1. It is not about you, it is about your partner.
She will always need your unwavering support even on the good days and need to know it is okay on the rough days. How you are doing is going to be better than how she is doing so suck it up and take care of her.
2. Waiting in a hospital sucks.
Hospitals are a place for sick people; what I am I doing in here? Uhhhh…see number 1, duh. Go for a walk when you can’t be at your partners side or she is sleeping. My partner was never so beautiful as when she was wheeled out of the operating recovery room so be there for that but don’t worry about worrying inside the hospital, see number 6.
3. Get ready for an avalanche of emotions.
I was a “stuff it down” kind of person – keeping those feelings under control meant I was in control. Through this there will be ups and downs and then thrown sideways into another realm and cramming all of that inside will drown you. It is okay to feel and ride the wave of punches and mixed metaphors; turns out being empathetic works better when you share your feelings. FYI – this will be exhausting so see number 6.
4. Friends and family love you and want to help (but may not know what to do).
Let people know what your partner needs and what you need. You will get flowers and soup…lots of soup (it is good – it nourishes you, freezes and is quick to warm up but every now and then it is nice to chew something). But if you need the dog walked, a load of laundry done, the kids taken out for an hour so you can take care number 1 or number 6 just ask. People will feel better with a tangible task and so will you.
5. Cancer can be funny.
There will be times that there is no appropriate response to what you are going through, so you might as well find the funny and laugh. In the end you will have the same amount of cancer but a little bit more laughter. Crying is exhausting but laughter increases oxygen intake and may give you the energy to address the problem de jour with a clearer head.
6. It is about you.
Yes, it is all about your partner but you will have to find time to take care of yourself. You will need to be a rock, so when you feel like a sponge take time to get focused, but be ready to turn to a rock when your partner needs you. See number 4 – those good folks can give you time, it is a great gift to ask for.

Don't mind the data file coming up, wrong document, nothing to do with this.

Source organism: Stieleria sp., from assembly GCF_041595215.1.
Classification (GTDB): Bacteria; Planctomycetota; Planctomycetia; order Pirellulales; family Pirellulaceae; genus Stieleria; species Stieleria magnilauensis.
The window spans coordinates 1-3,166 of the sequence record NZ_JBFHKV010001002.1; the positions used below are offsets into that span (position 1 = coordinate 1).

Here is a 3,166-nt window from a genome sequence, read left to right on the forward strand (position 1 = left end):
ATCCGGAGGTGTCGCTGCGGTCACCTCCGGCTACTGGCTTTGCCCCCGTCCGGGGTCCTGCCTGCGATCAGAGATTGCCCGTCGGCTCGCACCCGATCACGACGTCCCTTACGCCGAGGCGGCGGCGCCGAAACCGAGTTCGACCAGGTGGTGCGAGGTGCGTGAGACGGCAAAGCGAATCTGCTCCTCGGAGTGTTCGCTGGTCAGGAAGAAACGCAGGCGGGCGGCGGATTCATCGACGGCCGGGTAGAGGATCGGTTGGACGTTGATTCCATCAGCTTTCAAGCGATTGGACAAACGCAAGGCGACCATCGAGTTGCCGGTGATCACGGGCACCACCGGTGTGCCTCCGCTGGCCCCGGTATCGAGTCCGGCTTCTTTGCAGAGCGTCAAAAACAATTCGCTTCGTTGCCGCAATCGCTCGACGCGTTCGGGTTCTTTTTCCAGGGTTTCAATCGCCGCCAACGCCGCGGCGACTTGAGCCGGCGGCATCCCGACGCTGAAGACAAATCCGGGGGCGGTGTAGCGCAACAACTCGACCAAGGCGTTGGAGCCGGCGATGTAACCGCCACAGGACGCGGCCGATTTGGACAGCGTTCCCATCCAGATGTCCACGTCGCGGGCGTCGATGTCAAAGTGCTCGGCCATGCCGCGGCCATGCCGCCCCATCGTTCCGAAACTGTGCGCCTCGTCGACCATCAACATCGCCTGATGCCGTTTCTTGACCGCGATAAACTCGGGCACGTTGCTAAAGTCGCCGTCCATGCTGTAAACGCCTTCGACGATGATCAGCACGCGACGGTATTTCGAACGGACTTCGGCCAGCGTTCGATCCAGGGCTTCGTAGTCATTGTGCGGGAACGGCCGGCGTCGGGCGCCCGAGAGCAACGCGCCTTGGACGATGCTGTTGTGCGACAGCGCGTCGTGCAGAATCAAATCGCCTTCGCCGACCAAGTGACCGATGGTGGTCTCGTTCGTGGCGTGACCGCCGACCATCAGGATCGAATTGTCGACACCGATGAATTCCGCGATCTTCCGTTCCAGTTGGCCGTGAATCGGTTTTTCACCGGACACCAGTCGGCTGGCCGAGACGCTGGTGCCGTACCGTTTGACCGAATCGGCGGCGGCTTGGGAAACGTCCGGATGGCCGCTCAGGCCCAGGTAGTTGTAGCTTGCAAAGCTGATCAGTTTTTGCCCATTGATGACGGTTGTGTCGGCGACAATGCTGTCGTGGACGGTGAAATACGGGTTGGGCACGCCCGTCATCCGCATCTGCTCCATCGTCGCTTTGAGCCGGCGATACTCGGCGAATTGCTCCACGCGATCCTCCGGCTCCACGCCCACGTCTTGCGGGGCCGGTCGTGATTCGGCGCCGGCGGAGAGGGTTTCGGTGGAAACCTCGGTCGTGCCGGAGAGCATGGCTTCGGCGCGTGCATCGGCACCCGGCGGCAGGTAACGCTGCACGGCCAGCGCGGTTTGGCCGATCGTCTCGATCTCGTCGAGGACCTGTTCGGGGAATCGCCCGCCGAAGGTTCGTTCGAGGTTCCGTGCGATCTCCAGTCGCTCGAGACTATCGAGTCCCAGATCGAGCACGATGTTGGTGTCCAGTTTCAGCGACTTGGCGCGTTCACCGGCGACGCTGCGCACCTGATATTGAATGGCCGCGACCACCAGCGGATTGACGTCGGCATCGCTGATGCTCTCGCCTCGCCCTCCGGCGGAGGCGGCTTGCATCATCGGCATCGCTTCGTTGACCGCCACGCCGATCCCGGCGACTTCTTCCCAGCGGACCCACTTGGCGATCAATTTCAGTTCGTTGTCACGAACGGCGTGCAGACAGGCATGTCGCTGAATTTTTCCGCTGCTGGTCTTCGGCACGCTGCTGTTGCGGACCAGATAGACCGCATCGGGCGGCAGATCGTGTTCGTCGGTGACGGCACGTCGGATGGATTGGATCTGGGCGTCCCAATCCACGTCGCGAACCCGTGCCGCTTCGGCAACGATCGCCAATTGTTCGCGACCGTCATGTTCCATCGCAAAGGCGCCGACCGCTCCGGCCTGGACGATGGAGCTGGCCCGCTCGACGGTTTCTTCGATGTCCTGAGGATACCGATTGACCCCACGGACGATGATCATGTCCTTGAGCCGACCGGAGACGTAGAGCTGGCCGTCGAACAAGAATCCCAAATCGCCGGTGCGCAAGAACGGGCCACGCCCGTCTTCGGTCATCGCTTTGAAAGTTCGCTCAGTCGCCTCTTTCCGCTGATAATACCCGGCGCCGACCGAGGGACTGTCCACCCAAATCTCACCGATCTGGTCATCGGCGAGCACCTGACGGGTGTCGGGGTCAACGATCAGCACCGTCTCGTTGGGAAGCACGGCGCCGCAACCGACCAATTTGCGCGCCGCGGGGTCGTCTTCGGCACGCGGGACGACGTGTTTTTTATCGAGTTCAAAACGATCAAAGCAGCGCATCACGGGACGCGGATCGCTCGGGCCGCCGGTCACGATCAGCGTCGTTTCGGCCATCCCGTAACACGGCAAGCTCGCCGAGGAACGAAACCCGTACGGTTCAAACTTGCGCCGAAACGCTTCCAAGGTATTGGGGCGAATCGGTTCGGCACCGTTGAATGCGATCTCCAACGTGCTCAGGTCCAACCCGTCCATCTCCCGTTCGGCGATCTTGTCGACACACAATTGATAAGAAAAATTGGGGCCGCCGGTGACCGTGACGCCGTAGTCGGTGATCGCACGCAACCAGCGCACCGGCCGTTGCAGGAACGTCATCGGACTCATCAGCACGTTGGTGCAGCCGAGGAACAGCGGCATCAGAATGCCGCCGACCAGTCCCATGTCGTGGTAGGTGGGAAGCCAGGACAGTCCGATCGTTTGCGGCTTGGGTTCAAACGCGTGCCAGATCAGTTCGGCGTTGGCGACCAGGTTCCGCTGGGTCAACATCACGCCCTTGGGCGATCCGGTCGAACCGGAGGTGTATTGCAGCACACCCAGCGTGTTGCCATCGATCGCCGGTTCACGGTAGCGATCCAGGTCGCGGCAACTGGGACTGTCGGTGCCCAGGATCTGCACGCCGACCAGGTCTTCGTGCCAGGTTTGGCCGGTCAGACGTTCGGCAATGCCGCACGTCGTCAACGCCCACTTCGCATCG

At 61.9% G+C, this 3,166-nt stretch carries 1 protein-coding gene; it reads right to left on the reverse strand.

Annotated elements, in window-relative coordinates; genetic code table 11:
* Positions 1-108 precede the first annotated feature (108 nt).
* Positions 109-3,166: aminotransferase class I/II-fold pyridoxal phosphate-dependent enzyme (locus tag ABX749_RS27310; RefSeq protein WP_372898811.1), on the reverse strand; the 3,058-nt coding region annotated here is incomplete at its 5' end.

7. Bodily fluids.
Remember university days and holding your friends hair back while the sour puss shooters made their comeback, well those days are probably coming back but without the “fun times” (good thing we sort of grow up). Have a cold cloth ready to wipe foreheads, a clean up kit at the ready, and our friend “bowl-y” for the journey from bed to toilet. Depending in your constitution this could be a tough section to pass through but remember number 1.
8. Understand there will be compassion fatigue.
This is a marathon you and your partner have entered but with intense intervals of sprinting and the inevitable long waits to get into the too few port-a-potties (too vague a sports metaphor?) You are going to be tired but after a while the number of fans who are along the route will seem to dwindle. Friends and family will instinctively be there for the acute phases but during the long stretches they may need reminders. See number 4 – it is okay to ask for help; asking is a strength not a weakness. May you never have to repay the kindness in kind but let them know you are thankful. If you do have to repay the same kindness then re-read this list and what ever you added to it and show the universe what karma is about.
9. Sleep, get it.
The research is there that you aren’t the best you without some quality ZZZs. You want to be there for your partner. Read number 4 again and number 5.
10. It is about you!
This time I mean both of you. You will need each other. It won’t be unicorns pooping rainbows all the time; rather it may be vomiting sleepless nights to name the least. You love each other and both hate the disease; it is okay to be sad together and to be optimistic when your partner is down but be there in the moment.